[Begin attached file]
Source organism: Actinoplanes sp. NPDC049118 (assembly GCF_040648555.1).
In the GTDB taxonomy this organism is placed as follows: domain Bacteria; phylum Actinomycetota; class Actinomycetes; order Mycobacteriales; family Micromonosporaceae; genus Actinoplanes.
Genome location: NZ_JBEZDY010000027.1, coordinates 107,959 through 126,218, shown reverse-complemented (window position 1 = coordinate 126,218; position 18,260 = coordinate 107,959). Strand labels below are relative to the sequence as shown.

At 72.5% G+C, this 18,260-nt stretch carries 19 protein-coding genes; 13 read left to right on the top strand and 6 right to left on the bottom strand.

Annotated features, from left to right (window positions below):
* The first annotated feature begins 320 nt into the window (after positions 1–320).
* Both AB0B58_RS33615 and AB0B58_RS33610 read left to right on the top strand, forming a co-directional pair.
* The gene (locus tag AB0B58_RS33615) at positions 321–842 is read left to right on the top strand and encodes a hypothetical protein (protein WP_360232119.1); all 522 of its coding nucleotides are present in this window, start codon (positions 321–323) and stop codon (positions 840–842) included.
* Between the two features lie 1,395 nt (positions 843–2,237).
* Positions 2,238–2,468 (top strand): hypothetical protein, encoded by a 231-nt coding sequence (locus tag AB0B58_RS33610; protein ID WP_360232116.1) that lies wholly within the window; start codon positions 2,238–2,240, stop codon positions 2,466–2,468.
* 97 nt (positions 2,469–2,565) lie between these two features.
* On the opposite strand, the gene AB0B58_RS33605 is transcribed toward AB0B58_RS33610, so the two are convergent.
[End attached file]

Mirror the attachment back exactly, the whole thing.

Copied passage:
Source organism: Actinoplanes sp. NPDC049118 (assembly GCF_040648555.1).
In the GTDB taxonomy this organism is placed as follows: domain Bacteria; phylum Actinomycetota; class Actinomycetes; order Mycobacteriales; family Micromonosporaceae; genus Actinoplanes.
Genome location: NZ_JBEZDY010000027.1, coordinates 107,959 through 126,218, shown reverse-complemented (window position 1 = coordinate 126,218; position 18,260 = coordinate 107,959). Strand labels below are relative to the sequence as shown.

At 72.5% G+C, this 18,260-nt stretch carries 19 protein-coding genes; 13 read left to right on the top strand and 6 right to left on the bottom strand.

Annotated features, from left to right (window positions below):
* The first annotated feature begins 320 nt into the window (after positions 1–320).
* Both AB0B58_RS33615 and AB0B58_RS33610 read left to right on the top strand, forming a co-directional pair.
* The gene (locus tag AB0B58_RS33615) at positions 321–842 is read left to right on the top strand and encodes a hypothetical protein (protein WP_360232119.1); all 522 of its coding nucleotides are present in this window, start codon (positions 321–323) and stop codon (positions 840–842) included.
* Between the two features lie 1,395 nt (positions 843–2,237).
* Positions 2,238–2,468 (top strand): hypothetical protein, encoded by a 231-nt coding sequence (locus tag AB0B58_RS33610; protein ID WP_360232116.1) that lies wholly within the window; start codon positions 2,238–2,240, stop codon positions 2,466–2,468.
* 97 nt (positions 2,469–2,565) lie between these two features.
* On the opposite strand, the gene AB0B58_RS33605 is transcribed toward AB0B58_RS33610, so the two are convergent.